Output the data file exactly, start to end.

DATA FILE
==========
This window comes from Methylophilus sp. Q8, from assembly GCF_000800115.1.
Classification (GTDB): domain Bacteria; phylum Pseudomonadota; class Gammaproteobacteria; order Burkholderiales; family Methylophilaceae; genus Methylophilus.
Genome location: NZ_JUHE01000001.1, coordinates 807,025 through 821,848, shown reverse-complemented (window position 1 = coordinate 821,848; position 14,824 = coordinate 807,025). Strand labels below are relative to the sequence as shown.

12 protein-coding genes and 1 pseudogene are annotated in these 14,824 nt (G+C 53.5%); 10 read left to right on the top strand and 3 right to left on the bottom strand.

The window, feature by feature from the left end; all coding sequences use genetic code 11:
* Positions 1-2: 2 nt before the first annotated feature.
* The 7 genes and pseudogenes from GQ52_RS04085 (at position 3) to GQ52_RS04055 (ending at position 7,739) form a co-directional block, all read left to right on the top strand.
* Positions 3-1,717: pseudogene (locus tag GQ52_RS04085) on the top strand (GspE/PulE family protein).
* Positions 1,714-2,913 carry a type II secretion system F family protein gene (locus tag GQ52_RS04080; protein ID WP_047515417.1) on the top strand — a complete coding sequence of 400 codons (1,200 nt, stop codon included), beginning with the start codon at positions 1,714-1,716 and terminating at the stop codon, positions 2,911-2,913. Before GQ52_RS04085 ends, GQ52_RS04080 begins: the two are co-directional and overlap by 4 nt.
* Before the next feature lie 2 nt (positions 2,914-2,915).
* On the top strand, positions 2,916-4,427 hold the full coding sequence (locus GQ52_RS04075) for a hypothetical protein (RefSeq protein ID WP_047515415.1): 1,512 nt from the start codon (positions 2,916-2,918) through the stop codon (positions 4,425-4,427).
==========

This window comes from Methylophilus sp. Q8, from assembly GCF_000800115.1.
Classification (GTDB): domain Bacteria; phylum Pseudomonadota; class Gammaproteobacteria; order Burkholderiales; family Methylophilaceae; genus Methylophilus.
Genome location: NZ_JUHE01000001.1, coordinates 807,025 through 821,848, shown reverse-complemented (window position 1 = coordinate 821,848; position 14,824 = coordinate 807,025). Strand labels below are relative to the sequence as shown.

12 protein-coding genes and 1 pseudogene are annotated in these 14,824 nt (G+C 53.5%); 10 read left to right on the top strand and 3 right to left on the bottom strand.

The window, feature by feature from the left end; all coding sequences use genetic code 11:
* Positions 1-2: 2 nt before the first annotated feature.
* The 7 genes and pseudogenes from GQ52_RS04085 (at position 3) to GQ52_RS04055 (ending at position 7,739) form a co-directional block, all read left to right on the top strand.
* Positions 3-1,717: pseudogene (locus tag GQ52_RS04085) on the top strand (GspE/PulE family protein).
* Positions 1,714-2,913 carry a type II secretion system F family protein gene (locus tag GQ52_RS04080; protein ID WP_047515417.1) on the top strand — a complete coding sequence of 400 codons (1,200 nt, stop codon included), beginning with the start codon at positions 1,714-1,716 and terminating at the stop codon, positions 2,911-2,913. Before GQ52_RS04085 ends, GQ52_RS04080 begins: the two are co-directional and overlap by 4 nt.
* Before the next feature lie 2 nt (positions 2,914-2,915).
* On the top strand, positions 2,916-4,427 hold the full coding sequence (locus GQ52_RS04075) for a hypothetical protein (RefSeq protein ID WP_047515415.1): 1,512 nt from the start codon (positions 2,916-2,918) through the stop codon (positions 4,425-4,427).